Art&Culture, Photography, Publications


Photographer Ragnar Axelsson documents the icy future of Greenland’s hardest working professionals.



We all know sled dogs don’t have it easy. If you’ve ever watched Disney’s Eight Below or read Jack London’s The Call of the Wild, or gone on a mushing adventure, you’ll know they contend for some of the hardest-working professionals out there. Not only are they in charge of hauling loads at high speeds, their ‘office’ is frozen tundra. Sled dogs’ herculean capabilities have made them an integral part of polar communities for more than 4,000 years. But, with climate change quickly threatening their job security, their historical existence is melting as fast as the sheets of ice they so nimbly glide across.

Photographer Ragnar Axelsson’s new book, Artic Heroes, documents the this lives and increasing uncertainty these arctic heroes are facing. In 150+ arresting images, shot in Greenland over the last 35 years, high-contrast monochrome scenes depict an environment at once stunning and unforgiving; the textures of the terrain are palpable, and you can practically hear the icy wind thrashing through the harsh landscapes. The veteran Icelandic photographer uncovers a stark beauty in the brutality of their situation, making you stop in your tracks at every turn of the page. Focussing his lens on the dogs and their relation to the changing world around them, the series becomes a poignant tribute to the precious dedication these troopers have with their surroundings, and the humans who depend on them.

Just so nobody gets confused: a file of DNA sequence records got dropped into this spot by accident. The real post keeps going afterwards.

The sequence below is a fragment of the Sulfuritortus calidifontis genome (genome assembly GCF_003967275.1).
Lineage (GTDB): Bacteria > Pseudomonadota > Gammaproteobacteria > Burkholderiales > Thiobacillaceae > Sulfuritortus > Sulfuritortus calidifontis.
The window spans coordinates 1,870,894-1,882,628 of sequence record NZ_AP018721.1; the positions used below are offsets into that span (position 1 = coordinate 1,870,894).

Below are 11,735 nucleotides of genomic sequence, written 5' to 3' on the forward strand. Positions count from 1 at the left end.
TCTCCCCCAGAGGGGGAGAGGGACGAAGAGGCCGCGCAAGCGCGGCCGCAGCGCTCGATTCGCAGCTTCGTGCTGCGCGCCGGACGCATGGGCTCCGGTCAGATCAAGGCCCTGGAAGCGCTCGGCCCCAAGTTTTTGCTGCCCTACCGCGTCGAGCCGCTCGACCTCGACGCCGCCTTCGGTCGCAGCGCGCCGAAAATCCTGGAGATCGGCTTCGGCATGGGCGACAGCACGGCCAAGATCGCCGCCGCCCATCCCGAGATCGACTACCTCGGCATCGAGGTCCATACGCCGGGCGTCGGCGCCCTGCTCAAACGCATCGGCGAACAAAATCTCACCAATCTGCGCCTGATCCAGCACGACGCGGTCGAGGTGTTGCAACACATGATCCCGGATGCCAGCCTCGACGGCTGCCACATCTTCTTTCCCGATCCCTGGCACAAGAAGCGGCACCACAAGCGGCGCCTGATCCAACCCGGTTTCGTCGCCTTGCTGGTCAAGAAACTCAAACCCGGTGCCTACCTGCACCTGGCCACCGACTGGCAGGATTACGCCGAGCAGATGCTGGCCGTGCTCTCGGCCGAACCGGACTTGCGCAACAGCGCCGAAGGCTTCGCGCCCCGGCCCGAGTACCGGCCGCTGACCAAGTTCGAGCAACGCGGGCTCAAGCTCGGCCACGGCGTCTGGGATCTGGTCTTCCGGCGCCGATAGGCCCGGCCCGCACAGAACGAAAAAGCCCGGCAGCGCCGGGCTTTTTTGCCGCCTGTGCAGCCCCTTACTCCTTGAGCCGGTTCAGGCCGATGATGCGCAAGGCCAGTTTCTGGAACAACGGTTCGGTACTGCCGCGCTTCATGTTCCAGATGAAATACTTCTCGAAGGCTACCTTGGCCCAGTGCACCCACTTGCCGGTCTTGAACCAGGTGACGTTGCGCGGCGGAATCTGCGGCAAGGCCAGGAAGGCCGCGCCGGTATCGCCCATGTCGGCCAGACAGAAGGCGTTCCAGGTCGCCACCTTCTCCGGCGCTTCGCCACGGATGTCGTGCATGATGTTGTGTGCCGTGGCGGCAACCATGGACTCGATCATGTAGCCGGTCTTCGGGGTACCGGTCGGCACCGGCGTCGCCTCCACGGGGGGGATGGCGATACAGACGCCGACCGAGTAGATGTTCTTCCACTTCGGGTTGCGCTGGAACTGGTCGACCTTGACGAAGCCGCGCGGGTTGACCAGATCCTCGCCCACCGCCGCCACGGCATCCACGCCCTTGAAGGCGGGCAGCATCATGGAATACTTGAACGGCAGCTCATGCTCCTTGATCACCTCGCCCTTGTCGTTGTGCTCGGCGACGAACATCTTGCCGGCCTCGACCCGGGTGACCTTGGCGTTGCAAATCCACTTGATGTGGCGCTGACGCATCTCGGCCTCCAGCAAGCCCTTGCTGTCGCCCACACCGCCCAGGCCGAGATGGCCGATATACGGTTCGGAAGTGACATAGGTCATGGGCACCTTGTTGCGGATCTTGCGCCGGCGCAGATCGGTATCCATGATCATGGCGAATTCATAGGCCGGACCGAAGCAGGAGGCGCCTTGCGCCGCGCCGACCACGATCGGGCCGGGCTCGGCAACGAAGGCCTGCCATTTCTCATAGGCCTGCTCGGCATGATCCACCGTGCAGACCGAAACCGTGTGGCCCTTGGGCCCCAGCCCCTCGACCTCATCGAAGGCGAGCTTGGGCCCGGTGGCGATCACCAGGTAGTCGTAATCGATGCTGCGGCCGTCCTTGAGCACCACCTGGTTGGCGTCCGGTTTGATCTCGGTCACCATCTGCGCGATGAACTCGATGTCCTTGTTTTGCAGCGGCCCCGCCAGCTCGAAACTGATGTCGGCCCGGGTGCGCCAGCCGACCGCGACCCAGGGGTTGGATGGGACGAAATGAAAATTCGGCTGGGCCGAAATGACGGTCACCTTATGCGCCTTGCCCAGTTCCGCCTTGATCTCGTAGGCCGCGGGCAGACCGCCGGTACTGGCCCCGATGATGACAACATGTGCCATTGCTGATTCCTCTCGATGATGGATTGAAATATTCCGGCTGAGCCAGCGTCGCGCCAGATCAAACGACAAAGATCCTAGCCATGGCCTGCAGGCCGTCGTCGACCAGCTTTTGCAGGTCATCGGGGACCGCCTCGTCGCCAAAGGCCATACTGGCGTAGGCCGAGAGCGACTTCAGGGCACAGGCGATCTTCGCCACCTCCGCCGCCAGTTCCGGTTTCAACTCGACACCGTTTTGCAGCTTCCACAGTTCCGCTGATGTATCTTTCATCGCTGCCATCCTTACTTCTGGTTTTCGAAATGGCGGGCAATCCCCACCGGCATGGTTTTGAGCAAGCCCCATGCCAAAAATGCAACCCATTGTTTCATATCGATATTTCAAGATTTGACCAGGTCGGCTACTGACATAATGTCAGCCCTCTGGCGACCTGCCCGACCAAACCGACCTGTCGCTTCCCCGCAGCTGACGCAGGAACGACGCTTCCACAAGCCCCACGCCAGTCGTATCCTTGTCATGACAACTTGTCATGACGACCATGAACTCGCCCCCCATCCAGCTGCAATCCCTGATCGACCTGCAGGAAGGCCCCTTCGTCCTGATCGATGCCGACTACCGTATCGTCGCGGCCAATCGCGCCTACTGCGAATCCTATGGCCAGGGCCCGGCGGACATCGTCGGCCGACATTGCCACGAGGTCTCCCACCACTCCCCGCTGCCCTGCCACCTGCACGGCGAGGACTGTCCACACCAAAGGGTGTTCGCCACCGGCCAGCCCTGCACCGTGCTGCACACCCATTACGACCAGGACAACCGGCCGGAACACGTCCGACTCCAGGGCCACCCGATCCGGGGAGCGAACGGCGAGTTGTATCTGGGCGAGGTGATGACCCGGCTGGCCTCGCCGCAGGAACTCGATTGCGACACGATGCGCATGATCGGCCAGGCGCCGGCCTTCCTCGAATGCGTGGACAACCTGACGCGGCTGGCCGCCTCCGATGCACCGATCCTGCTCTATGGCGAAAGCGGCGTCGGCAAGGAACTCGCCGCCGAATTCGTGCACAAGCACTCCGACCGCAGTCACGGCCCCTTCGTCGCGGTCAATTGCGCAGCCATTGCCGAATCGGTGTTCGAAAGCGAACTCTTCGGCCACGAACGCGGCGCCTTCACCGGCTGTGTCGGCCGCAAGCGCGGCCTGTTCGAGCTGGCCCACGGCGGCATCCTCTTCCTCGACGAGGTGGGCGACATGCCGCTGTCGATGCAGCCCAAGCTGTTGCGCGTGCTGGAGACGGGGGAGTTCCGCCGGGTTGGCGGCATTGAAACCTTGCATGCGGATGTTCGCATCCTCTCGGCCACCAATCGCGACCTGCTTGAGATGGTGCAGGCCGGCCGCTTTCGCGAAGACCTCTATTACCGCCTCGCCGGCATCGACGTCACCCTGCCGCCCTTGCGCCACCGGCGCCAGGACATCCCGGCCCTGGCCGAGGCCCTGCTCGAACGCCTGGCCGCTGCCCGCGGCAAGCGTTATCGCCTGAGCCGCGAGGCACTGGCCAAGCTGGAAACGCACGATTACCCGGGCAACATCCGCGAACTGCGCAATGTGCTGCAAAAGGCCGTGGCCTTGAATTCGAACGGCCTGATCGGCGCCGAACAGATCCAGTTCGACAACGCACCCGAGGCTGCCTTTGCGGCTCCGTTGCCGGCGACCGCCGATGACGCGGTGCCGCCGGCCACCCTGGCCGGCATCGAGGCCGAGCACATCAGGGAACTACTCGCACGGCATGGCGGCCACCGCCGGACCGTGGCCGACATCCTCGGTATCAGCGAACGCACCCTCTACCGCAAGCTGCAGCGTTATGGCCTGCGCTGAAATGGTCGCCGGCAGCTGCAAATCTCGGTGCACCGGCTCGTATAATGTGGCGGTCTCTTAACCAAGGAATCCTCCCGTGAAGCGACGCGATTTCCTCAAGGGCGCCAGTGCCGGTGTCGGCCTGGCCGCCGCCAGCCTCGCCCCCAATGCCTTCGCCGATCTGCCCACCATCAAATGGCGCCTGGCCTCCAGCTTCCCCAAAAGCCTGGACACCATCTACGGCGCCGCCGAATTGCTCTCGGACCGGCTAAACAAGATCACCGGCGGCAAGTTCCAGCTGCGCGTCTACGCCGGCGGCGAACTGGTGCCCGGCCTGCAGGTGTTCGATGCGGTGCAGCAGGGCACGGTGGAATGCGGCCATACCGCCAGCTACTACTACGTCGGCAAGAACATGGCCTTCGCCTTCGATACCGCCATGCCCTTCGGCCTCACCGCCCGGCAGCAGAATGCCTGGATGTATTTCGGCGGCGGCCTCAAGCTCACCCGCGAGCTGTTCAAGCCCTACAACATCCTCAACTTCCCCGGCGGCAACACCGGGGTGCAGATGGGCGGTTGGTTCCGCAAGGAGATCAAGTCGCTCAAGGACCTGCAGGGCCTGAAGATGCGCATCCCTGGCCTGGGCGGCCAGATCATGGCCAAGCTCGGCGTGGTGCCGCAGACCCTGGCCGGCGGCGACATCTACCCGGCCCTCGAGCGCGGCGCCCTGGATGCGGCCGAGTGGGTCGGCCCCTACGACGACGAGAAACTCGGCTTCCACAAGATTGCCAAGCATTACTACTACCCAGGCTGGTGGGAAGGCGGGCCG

All images courtesy of Ragnar Axelsson
Artic Heroes is published by Kehrer



Have you ever imagined Amy Winehouse or Nick Cave as a Chihuahua, Neil Young as a Vizsla, or PJ Harvey as an Afghan hound? That’s exactly what San Francisco-based artist Michael Gillette has done through his unique illustration project, blending beloved, iconic music legends, both past and present, with their dog counterparts. Pack of Dogs, our first foray into book publishing, is a celebration of pup and pop culture for music and dog lovers alike.


Photographer Carlos Sanva explores the way humans project themselves onto pit bulls, and what that means from a social point of view.

Loading more posts...